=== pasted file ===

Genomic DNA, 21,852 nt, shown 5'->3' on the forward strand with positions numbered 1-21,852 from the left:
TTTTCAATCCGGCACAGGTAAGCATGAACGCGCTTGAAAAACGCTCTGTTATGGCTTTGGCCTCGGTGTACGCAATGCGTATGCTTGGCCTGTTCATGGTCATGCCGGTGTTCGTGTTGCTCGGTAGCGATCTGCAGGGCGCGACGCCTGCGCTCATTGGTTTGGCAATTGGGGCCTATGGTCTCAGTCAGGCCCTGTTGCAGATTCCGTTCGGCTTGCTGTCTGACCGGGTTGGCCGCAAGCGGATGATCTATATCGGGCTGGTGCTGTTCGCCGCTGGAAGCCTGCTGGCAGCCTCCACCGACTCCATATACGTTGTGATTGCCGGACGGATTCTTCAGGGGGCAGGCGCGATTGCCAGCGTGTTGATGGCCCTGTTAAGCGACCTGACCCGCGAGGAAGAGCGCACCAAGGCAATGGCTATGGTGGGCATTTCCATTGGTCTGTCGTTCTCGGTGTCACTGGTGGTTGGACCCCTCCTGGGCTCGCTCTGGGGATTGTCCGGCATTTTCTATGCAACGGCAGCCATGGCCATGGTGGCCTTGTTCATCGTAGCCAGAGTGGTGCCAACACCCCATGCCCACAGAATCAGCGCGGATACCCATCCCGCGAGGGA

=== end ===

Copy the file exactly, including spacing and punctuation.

Genomic DNA, 21,852 nt, shown 5'->3' on the forward strand with positions numbered 1-21,852 from the left:
TTTTCAATCCGGCACAGGTAAGCATGAACGCGCTTGAAAAACGCTCTGTTATGGCTTTGGCCTCGGTGTACGCAATGCGTATGCTTGGCCTGTTCATGGTCATGCCGGTGTTCGTGTTGCTCGGTAGCGATCTGCAGGGCGCGACGCCTGCGCTCATTGGTTTGGCAATTGGGGCCTATGGTCTCAGTCAGGCCCTGTTGCAGATTCCGTTCGGCTTGCTGTCTGACCGGGTTGGCCGCAAGCGGATGATCTATATCGGGCTGGTGCTGTTCGCCGCTGGAAGCCTGCTGGCAGCCTCCACCGACTCCATATACGTTGTGATTGCCGGACGGATTCTTCAGGGGGCAGGCGCGATTGCCAGCGTGTTGATGGCCCTGTTAAGCGACCTGACCCGCGAGGAAGAGCGCACCAAGGCAATGGCTATGGTGGGCATTTCCATTGGTCTGTCGTTCTCGGTGTCACTGGTGGTTGGACCCCTCCTGGGCTCGCTCTGGGGATTGTCCGGCATTTTCTATGCAACGGCAGCCATGGCCATGGTGGCCTTGTTCATCGTAGCCAGAGTGGTGCCAACACCCCATGCCCACAGAATCAGCGCGGATACCCATCCCGCGAGGGA